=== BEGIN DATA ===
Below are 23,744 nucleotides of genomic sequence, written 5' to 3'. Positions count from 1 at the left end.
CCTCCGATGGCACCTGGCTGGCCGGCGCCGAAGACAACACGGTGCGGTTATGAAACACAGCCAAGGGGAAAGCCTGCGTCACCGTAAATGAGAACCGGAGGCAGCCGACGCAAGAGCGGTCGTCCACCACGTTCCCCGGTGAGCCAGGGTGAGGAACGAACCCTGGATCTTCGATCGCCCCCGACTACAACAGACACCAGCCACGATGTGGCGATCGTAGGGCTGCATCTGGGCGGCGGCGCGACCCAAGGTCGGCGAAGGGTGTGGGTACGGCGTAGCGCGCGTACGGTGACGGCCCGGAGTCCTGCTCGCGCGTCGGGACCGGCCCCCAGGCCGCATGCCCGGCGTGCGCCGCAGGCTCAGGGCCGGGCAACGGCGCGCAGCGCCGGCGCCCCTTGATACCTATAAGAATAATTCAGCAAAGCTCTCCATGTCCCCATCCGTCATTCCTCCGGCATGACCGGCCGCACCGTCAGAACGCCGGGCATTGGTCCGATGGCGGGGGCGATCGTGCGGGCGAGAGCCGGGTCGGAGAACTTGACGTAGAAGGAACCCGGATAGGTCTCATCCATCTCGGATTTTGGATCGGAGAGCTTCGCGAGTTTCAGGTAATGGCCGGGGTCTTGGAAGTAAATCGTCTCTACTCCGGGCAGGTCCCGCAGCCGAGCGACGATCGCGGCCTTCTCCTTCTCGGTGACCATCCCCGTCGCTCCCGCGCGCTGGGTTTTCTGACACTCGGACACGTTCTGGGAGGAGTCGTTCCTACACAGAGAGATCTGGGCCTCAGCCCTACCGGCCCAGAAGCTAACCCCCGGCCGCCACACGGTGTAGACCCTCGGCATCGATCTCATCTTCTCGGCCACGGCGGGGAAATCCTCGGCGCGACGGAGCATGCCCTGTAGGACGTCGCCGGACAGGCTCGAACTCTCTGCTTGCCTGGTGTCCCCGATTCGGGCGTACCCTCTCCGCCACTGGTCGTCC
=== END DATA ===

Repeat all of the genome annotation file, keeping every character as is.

Below are 23,744 nucleotides of genomic sequence, written 5' to 3'. Positions count from 1 at the left end.
CCTCCGATGGCACCTGGCTGGCCGGCGCCGAAGACAACACGGTGCGGTTATGAAACACAGCCAAGGGGAAAGCCTGCGTCACCGTAAATGAGAACCGGAGGCAGCCGACGCAAGAGCGGTCGTCCACCACGTTCCCCGGTGAGCCAGGGTGAGGAACGAACCCTGGATCTTCGATCGCCCCCGACTACAACAGACACCAGCCACGATGTGGCGATCGTAGGGCTGCATCTGGGCGGCGGCGCGACCCAAGGTCGGCGAAGGGTGTGGGTACGGCGTAGCGCGCGTACGGTGACGGCCCGGAGTCCTGCTCGCGCGTCGGGACCGGCCCCCAGGCCGCATGCCCGGCGTGCGCCGCAGGCTCAGGGCCGGGCAACGGCGCGCAGCGCCGGCGCCCCTTGATACCTATAAGAATAATTCAGCAAAGCTCTCCATGTCCCCATCCGTCATTCCTCCGGCATGACCGGCCGCACCGTCAGAACGCCGGGCATTGGTCCGATGGCGGGGGCGATCGTGCGGGCGAGAGCCGGGTCGGAGAACTTGACGTAGAAGGAACCCGGATAGGTCTCATCCATCTCGGATTTTGGATCGGAGAGCTTCGCGAGTTTCAGGTAATGGCCGGGGTCTTGGAAGTAAATCGTCTCTACTCCGGGCAGGTCCCGCAGCCGAGCGACGATCGCGGCCTTCTCCTTCTCGGTGACCATCCCCGTCGCTCCCGCGCGCTGGGTTTTCTGACACTCGGACACGTTCTGGGAGGAGTCGTTCCTACACAGAGAGATCTGGGCCTCAGCCCTACCGGCCCAGAAGCTAACCCCCGGCCGCCACACGGTGTAGACCCTCGGCATCGATCTCATCTTCTCGGCCACGGCGGGGAAATCCTCGGCGCGACGGAGCATGCCCTGTAGGACGTCGCCGGACAGGCTCGAACTCTCTGCTTGCCTGGTGTCCCCGATTCGGGCGTACCCTCTCCGCCACTGGTCGTCC